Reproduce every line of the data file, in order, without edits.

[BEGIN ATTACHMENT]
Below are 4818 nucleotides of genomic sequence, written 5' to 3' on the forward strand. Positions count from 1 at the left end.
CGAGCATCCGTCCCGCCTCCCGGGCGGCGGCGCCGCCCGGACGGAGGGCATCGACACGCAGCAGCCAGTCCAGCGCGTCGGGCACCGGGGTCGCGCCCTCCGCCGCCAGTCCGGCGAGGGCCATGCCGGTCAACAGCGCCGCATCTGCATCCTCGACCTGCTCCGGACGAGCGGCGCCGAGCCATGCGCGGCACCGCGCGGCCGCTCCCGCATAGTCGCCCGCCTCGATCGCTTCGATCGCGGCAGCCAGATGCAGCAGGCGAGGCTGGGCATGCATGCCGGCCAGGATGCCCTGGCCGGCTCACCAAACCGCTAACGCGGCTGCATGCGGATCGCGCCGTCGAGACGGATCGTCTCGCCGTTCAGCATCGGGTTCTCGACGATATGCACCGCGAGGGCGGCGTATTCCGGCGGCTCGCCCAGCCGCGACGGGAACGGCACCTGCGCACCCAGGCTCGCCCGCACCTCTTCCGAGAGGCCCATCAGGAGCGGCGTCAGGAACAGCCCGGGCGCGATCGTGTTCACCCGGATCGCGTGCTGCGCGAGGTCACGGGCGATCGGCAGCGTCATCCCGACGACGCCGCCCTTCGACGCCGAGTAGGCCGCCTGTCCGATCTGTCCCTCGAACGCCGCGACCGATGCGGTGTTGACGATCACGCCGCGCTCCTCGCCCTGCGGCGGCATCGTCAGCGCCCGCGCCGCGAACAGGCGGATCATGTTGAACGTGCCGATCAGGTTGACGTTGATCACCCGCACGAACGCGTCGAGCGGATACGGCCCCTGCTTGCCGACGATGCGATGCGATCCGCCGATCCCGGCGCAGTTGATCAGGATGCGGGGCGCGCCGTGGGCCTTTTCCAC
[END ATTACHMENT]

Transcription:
Below are 4818 nucleotides of genomic sequence, written 5' to 3' on the forward strand. Positions count from 1 at the left end.
CGAGCATCCGTCCCGCCTCCCGGGCGGCGGCGCCGCCCGGACGGAGGGCATCGACACGCAGCAGCCAGTCCAGCGCGTCGGGCACCGGGGTCGCGCCCTCCGCCGCCAGTCCGGCGAGGGCCATGCCGGTCAACAGCGCCGCATCTGCATCCTCGACCTGCTCCGGACGAGCGGCGCCGAGCCATGCGCGGCACCGCGCGGCCGCTCCCGCATAGTCGCCCGCCTCGATCGCTTCGATCGCGGCAGCCAGATGCAGCAGGCGAGGCTGGGCATGCATGCCGGCCAGGATGCCCTGGCCGGCTCACCAAACCGCTAACGCGGCTGCATGCGGATCGCGCCGTCGAGACGGATCGTCTCGCCGTTCAGCATCGGGTTCTCGACGATATGCACCGCGAGGGCGGCGTATTCCGGCGGCTCGCCCAGCCGCGACGGGAACGGCACCTGCGCACCCAGGCTCGCCCGCACCTCTTCCGAGAGGCCCATCAGGAGCGGCGTCAGGAACAGCCCGGGCGCGATCGTGTTCACCCGGATCGCGTGCTGCGCGAGGTCACGGGCGATCGGCAGCGTCATCCCGACGACGCCGCCCTTCGACGCCGAGTAGGCCGCCTGTCCGATCTGTCCCTCGAACGCCGCGACCGATGCGGTGTTGACGATCACGCCGCGCTCCTCGCCCTGCGGCGGCATCGTCAGCGCCCGCGCCGCGAACAGGCGGATCATGTTGAACGTGCCGATCAGGTTGACGTTGATCACCCGCACGAACGCGTCGAGCGGATACGGCCCCTGCTTGCCGACGATGCGATGCGATCCGCCGATCCCGGCGCAGTTGATCAGGATGCGGGGCGCGCCGTGGGCCTTTTCCAC